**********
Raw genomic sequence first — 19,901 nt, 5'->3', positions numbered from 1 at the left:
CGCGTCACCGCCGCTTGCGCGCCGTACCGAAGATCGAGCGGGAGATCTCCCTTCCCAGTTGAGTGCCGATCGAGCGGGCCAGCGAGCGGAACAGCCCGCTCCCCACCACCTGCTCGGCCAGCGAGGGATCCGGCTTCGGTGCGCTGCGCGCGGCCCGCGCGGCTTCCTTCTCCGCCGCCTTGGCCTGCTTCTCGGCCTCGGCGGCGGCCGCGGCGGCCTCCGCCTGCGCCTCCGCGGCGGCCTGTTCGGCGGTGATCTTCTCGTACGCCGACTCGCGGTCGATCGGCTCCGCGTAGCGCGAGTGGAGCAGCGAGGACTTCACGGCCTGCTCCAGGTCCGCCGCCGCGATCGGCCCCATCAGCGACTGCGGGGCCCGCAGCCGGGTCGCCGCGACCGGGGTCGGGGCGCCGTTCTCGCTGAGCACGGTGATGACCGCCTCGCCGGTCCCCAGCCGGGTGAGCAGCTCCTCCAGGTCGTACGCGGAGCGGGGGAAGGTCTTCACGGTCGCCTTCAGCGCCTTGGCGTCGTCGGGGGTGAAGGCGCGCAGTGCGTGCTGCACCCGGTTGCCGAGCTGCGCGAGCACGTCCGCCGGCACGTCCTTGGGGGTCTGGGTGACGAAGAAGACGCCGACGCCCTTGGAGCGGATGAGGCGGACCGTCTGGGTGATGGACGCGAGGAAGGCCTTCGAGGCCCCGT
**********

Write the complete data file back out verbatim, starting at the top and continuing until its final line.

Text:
Raw genomic sequence first — 19,901 nt, 5'->3', positions numbered from 1 at the left:
CGCGTCACCGCCGCTTGCGCGCCGTACCGAAGATCGAGCGGGAGATCTCCCTTCCCAGTTGAGTGCCGATCGAGCGGGCCAGCGAGCGGAACAGCCCGCTCCCCACCACCTGCTCGGCCAGCGAGGGATCCGGCTTCGGTGCGCTGCGCGCGGCCCGCGCGGCTTCCTTCTCCGCCGCCTTGGCCTGCTTCTCGGCCTCGGCGGCGGCCGCGGCGGCCTCCGCCTGCGCCTCCGCGGCGGCCTGTTCGGCGGTGATCTTCTCGTACGCCGACTCGCGGTCGATCGGCTCCGCGTAGCGCGAGTGGAGCAGCGAGGACTTCACGGCCTGCTCCAGGTCCGCCGCCGCGATCGGCCCCATCAGCGACTGCGGGGCCCGCAGCCGGGTCGCCGCGACCGGGGTCGGGGCGCCGTTCTCGCTGAGCACGGTGATGACCGCCTCGCCGGTCCCCAGCCGGGTGAGCAGCTCCTCCAGGTCGTACGCGGAGCGGGGGAAGGTCTTCACGGTCGCCTTCAGCGCCTTGGCGTCGTCGGGGGTGAAGGCGCGCAGTGCGTGCTGCACCCGGTTGCCGAGCTGCGCGAGCACGTCCGCCGGCACGTCCTTGGGGGTCTGGGTGACGAAGAAGACGCCGACGCCCTTGGAGCGGATGAGGCGGACCGTCTGGGTGATGGACGCGAGGAAGGCCTTCGAGGCCCCGT